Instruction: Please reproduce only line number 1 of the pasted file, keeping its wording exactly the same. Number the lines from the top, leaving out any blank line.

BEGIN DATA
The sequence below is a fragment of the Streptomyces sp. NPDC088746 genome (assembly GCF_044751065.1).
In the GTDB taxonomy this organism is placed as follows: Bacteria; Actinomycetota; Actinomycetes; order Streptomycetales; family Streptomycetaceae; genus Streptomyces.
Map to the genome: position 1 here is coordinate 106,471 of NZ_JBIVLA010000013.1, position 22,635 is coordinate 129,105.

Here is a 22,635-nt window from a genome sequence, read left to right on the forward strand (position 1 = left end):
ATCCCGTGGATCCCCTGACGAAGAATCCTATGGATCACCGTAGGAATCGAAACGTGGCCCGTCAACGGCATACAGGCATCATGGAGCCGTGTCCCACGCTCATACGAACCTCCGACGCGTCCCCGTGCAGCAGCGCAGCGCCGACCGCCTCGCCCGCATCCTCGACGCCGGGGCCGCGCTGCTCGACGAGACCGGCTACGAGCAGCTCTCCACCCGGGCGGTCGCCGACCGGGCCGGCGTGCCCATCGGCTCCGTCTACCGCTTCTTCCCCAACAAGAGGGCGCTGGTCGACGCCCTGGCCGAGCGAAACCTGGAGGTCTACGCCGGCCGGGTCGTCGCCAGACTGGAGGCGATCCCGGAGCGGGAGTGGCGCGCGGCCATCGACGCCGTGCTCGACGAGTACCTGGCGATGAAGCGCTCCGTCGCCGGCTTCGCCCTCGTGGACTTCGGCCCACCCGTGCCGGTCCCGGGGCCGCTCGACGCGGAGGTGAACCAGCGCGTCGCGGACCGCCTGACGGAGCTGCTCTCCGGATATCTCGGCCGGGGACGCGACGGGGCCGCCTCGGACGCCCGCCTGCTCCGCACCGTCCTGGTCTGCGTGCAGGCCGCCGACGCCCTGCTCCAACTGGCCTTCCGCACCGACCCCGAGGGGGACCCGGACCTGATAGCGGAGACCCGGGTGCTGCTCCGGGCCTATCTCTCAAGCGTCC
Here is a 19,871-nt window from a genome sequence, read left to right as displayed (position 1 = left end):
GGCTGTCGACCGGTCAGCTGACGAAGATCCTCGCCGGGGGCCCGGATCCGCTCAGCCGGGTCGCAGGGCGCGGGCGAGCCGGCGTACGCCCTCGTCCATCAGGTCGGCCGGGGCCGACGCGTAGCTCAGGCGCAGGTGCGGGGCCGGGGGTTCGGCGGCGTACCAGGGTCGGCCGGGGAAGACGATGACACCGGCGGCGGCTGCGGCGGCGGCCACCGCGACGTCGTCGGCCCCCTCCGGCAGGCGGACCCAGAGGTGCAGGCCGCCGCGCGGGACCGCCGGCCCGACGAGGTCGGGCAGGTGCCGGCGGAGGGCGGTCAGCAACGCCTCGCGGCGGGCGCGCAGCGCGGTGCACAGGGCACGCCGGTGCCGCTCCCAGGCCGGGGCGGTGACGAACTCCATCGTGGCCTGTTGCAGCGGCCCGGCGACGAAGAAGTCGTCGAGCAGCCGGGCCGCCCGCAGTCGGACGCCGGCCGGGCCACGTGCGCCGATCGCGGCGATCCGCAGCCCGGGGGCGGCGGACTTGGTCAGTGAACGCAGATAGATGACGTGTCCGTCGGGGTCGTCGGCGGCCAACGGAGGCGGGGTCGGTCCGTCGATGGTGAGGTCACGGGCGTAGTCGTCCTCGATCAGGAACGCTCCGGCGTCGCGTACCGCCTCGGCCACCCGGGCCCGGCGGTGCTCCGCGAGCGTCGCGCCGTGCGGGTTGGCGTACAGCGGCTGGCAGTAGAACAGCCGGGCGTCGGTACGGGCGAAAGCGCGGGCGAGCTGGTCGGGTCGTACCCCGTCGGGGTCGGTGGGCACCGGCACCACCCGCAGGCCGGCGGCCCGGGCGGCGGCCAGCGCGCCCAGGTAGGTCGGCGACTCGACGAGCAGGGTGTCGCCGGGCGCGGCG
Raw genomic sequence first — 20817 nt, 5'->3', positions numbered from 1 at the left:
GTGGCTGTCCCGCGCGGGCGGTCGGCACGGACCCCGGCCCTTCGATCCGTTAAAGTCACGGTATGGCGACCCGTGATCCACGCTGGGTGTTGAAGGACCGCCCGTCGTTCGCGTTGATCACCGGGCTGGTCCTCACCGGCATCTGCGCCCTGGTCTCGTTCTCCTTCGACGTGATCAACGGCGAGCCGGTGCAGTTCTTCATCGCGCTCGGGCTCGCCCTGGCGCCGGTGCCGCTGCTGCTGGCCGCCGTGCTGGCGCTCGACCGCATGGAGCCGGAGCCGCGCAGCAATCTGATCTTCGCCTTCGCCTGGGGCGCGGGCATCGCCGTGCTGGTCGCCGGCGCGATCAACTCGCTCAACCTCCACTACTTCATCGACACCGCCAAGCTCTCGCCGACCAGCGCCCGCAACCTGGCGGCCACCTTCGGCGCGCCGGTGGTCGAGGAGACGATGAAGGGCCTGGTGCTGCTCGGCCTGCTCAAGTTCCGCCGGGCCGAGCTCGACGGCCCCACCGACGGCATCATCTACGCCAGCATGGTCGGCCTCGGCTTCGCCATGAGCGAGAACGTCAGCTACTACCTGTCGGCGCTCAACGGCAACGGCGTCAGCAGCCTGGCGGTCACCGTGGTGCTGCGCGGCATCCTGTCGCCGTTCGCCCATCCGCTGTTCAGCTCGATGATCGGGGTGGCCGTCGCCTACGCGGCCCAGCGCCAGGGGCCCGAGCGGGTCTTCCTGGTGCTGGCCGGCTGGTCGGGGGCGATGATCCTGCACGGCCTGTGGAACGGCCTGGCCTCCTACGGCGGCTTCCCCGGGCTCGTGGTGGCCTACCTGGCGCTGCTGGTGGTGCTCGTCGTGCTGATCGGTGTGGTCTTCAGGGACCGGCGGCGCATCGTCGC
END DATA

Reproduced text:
The sequence below is a fragment of the Streptomyces sp. NPDC088746 genome (assembly GCF_044751065.1).